FAFSA rules to change

Next year, students will be allowed to fill out their FAFSAs starting in October.

Benjamin Farniok

When Katie Sivanich sat down with her parents last year to file the Free Application for Federal Student Aid, she thought her awarded funds would arrive earlier.
 
The University of Minnesota political science freshman didn’t find out what aid she would receive until several months later.
 
“In choosing which school to go to, that was what I was waiting for,” Sivanich said. 
 
Last week, President Barack Obama announced that, starting next year, students will be able to apply for loans and scholarships through the FAFSA as early as October, instead of the current date of Jan. 1.
 
Moving up the date will allow students to make plans for school earlier because they’ll know what aid they’ll receive sooner, Obama said to a crowd in Des Moines, Iowa, last week.
 
He said the change, which will go into effect next October, could open the door for thousands of potential students to receive aid.
 
With the update, families can use their tax information from the previous year — instead of the current year — to fill out FAFSA forms. 
 
Computer science freshman Ellie Burns said she didn’t find out how much aid she was going to receive until April. While the actual amount was accurate to what she estimated, the date wasn’t as early as she wanted.
 
“I think it would be nice to know a little earlier; it lets you see if there [are] other scholarship options to look for or apply, just to help pay for college,” she said
 
The change has been in the works for a long time, said Stephen Payne, federal relations associate for the National Association of Student Financial Aid Administrators. 
 
He said the U.S. Department of Education probably would have made the change itself if the president had not taken an executive action.
 
Obama also plans to encourage Congress to shorten the FAFSA to make it simpler to complete, according to a White House release.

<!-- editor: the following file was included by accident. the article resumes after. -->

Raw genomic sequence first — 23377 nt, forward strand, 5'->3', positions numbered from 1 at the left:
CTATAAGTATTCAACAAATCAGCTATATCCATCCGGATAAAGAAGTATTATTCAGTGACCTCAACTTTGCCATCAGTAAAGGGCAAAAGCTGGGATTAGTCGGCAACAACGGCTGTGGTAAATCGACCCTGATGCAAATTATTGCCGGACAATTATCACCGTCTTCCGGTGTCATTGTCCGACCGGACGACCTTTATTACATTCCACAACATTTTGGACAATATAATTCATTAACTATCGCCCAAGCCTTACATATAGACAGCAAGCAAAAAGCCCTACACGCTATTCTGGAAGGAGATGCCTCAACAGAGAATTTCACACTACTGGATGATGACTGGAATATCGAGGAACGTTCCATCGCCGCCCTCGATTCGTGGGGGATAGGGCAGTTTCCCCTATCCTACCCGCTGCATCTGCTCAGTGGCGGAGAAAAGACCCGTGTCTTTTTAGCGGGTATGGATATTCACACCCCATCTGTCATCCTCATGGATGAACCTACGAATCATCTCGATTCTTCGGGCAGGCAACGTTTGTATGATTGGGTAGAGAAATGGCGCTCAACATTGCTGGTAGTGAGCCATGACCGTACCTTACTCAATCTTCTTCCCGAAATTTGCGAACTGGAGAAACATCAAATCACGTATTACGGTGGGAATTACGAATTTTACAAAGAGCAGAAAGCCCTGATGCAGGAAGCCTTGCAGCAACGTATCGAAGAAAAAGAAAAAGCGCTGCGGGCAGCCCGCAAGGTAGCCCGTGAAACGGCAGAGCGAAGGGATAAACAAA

Payne said the proposed change would increase the number of students who file the form. But he said it’s important to balance simplicity with asking enough specific questions to make sure funding goes to the neediest students.
 
“We don’t necessarily view it as a drawback of this change if more students have the ability and capability of applying for federal financial aid,” he said.
 
However, Payne said a possible consequence of an increase in students filing for aid would be a higher burden on various financial aid programs — especially Federal Pell Grants. 
 
In a report from almost two years ago, the NASFAA recommended allowing families to use tax information from the previous year. 
 
In the same report, the organization also recommended to the Internal Revenue Service that it expand its data retrieval tool to make it easier to include tax information in the
FAFSA form. Last year, more than 6 million students made use of that tool.
 
Also last year, 72 percent of University of Minnesota students received aid of any type. Forty-four percent receive federal aid, according to the Office of Institutional Research.
 
Cinema studies freshman Emily Priddy said she had hoped she would have been awarded more but she said she otherwise did not have significant issues with her filing.
 
University administrators declined to comment on the change until it has been implemented.